Busy hospital entrance depicting the NHS waiting lists

£1.1bn out of hours working plan proposed to cut NHS waiting lists

More than £1bn of investment to enable staff to work overtime on evenings and weekends could help cut NHS waiting lists, the Labour Party has proposed.

This would enable an additional two million operations, scans and appointments to be carried out in the first year, with local hospitals pooling their staff and sharing waiting lists to optimise capacity.

Under this £1.1bn approach, patients would also be given the choice to travel to a nearby hospital to undergo treatment if they wish – rather than wait.

"With care backlogs at a record high, any attempt to address this is of course welcome,” said NHS Providers’ chief executive, Sir Julian Hartley, responding to the policy announcement.

“NHS staff working evening and weekend shifts is one way to improve timely patient care.”

Healthcare’s critical underlying issues would still need to be addressed however, as the NHS experiences 100,000+ vacancies and around a third of staff feeling burnt out.

The £1.1bn fund would need to be part of a broader strategy from Labour that looks at improving recruitment and retention as well as investing in infrastructure, stressed Hartley.

This comes shortly after the Labour Party announced its Fit For The Future Fund which would be used to equip the NHS with the latest technology.

The investment would be worth an extra £171m a year and would, much like the recent dentistry reforms announced by Labour, be funded via the abolition of the non-dom tax status.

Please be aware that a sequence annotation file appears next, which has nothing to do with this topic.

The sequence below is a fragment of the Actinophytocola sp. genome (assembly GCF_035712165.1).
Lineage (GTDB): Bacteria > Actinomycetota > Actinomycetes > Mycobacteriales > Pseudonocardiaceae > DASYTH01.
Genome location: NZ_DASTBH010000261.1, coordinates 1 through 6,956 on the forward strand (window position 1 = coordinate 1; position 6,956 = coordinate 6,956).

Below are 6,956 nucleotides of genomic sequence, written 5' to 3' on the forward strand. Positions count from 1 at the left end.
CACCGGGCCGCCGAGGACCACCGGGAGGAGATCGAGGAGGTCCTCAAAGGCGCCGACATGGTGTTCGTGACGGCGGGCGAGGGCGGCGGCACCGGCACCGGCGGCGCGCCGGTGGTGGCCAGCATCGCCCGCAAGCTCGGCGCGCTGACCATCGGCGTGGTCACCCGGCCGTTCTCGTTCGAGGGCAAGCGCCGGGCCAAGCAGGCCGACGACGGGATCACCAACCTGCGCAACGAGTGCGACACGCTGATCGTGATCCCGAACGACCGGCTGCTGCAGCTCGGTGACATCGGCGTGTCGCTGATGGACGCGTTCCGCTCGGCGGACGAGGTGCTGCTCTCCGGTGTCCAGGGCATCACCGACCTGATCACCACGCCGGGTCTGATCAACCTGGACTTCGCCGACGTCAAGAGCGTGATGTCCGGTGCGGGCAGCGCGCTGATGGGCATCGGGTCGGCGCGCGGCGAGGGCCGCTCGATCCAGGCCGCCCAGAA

It would require the NHS to purchase scanners with in-built AI diagnostic technology, in a bid to improve the patient experience.

While the investment would be “music to the ears” of NHS leaders, it should not infringe on the autonomy of ICSs, according to the NHS Confederation.

The organisation’s chief executive, Matthew Taylor, said: "While our members will strongly welcome a pledge for much-needed investment, we would be concerned if this marked an intent to further increase central mandating of capital expenditure.”

He added: “Local systems and trusts face different challenges and have a clear view of their own capital priorities.”

Labour has indicated that NHS trusts who do not need to purchase new scanners will be able to use the funding to update IT technology.

Overall, the fund would double the number of NHS CT and MRI scanners over the course of a parliament, according to Labour.

Image credit: iStock

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